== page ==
New Stricter Distracted Driving Penalties and Laws Imposed in Manitoba- Effective November 1, 2018


Starting tomorrow (November 1, 2018), Manitoba will be cracking down on distracted driving using new and more severe distracted driving laws and penalties. Currently in Manitoba, the fine for distracted driving is $203. However, this fine will increase to $672 beginning tomorrow.

In addition to increased fines, Manitoba has also added a mandatory three day licence suspension, a loss of five merits on Manitoba Public Insurance’s “Driver Safety Rating” scale and a $50 licence reinstatement fee if you’re found driving distractedly in the province.

These much stricter penalties are a direct response to the national and international distracted driving crisis. According to CAA, distracted driving accounts for nearly four million motor vehicle crashes across North America per year, and of all the crashes that occur, approximately 80% of them involve some form of driver inattention. If these number sound too large or broad, in a recent Global News article, they crunched the numbers and found that in Manitoba alone, over 200 people are either seriously injured or killed by distracted driving annually, a number which accounts for only a small proportion of the over 15,000 (per annum) Manitoba distracted driving crashes.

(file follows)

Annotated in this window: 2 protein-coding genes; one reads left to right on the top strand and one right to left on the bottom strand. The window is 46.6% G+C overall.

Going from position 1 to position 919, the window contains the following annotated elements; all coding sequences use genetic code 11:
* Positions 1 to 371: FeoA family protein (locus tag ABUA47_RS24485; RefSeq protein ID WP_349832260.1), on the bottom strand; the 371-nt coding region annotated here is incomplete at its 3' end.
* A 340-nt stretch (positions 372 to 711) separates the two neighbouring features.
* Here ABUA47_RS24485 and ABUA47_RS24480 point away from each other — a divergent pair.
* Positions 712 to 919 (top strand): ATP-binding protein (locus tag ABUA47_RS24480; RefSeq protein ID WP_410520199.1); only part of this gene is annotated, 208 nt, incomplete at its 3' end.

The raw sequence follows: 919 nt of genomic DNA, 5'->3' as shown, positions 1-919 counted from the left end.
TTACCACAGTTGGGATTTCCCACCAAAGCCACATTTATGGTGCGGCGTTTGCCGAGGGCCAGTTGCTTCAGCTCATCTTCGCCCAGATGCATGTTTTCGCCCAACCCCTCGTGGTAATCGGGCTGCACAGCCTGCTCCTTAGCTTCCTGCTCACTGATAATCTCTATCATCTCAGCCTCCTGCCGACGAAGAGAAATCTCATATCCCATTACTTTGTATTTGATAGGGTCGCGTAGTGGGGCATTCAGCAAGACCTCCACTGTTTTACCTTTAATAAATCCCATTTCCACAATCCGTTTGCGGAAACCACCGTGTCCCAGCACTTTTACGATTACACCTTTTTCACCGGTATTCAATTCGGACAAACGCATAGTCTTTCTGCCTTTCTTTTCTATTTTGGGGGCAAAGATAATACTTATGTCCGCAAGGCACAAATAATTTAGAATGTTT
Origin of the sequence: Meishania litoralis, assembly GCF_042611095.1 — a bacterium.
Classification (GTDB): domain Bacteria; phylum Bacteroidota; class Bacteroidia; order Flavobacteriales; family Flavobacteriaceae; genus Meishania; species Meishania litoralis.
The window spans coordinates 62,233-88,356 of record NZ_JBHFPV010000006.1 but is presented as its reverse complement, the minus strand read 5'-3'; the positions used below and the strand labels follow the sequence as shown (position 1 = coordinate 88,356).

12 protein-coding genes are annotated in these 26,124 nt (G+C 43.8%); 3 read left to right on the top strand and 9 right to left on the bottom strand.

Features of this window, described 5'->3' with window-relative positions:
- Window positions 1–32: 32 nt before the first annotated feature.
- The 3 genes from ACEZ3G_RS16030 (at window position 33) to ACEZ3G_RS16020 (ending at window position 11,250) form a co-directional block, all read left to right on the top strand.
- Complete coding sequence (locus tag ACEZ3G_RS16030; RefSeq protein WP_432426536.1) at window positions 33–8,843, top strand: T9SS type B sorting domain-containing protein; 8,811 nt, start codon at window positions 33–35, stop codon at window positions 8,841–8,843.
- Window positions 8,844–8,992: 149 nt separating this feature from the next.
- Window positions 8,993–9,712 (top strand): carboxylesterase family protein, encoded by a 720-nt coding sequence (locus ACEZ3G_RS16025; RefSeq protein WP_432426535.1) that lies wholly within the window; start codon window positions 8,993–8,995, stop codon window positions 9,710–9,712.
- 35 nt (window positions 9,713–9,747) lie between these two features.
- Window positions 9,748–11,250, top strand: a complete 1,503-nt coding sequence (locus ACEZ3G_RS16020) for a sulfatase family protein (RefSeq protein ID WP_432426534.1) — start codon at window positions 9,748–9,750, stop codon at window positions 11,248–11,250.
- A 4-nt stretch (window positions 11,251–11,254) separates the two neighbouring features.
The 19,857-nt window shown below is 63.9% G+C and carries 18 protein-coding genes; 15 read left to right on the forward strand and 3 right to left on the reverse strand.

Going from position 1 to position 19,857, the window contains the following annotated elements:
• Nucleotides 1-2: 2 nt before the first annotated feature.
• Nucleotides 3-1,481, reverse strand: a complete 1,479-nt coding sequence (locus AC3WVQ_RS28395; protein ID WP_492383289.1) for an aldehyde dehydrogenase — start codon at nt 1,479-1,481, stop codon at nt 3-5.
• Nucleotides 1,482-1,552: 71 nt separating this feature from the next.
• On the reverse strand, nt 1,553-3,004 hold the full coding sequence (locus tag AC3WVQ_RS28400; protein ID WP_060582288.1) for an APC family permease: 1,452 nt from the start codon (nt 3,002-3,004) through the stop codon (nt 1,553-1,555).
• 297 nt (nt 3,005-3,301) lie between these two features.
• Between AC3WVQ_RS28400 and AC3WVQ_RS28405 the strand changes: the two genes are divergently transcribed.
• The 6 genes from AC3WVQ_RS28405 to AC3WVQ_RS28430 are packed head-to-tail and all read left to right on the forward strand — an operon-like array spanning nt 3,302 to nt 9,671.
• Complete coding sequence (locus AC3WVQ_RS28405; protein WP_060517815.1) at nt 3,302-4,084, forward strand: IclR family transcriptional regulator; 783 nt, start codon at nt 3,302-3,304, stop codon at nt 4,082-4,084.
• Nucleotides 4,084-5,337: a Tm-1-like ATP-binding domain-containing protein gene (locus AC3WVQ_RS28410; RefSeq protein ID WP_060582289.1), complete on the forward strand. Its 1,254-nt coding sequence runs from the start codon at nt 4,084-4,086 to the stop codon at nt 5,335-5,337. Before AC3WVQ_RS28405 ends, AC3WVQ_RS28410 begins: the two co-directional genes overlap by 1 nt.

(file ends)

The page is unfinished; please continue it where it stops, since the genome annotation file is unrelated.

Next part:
Although these new penalties may sound stiff, it’s unlikely that they’ll be reduced any time soon. With other provinces, including Saskatchewan, eyeing Manitoba’s new distracted driving laws, it’s possible that other provinces may soon follow Manitoba’s suit to increase public safety by deterring dangerous driving using stiffer penalties.

So, the next time you’re driving in or through Manitoba, be sure to drive safely and without distraction!

If you’d like to learn more about Manitoba’s new distracted driving laws, you can read more about them in an informative CBC article by clicking here.

This blog post was written by a CCLA-PBSC Rights Watch student.  Views expressed do not necessarily reflect the views of the CCLA or PBSC.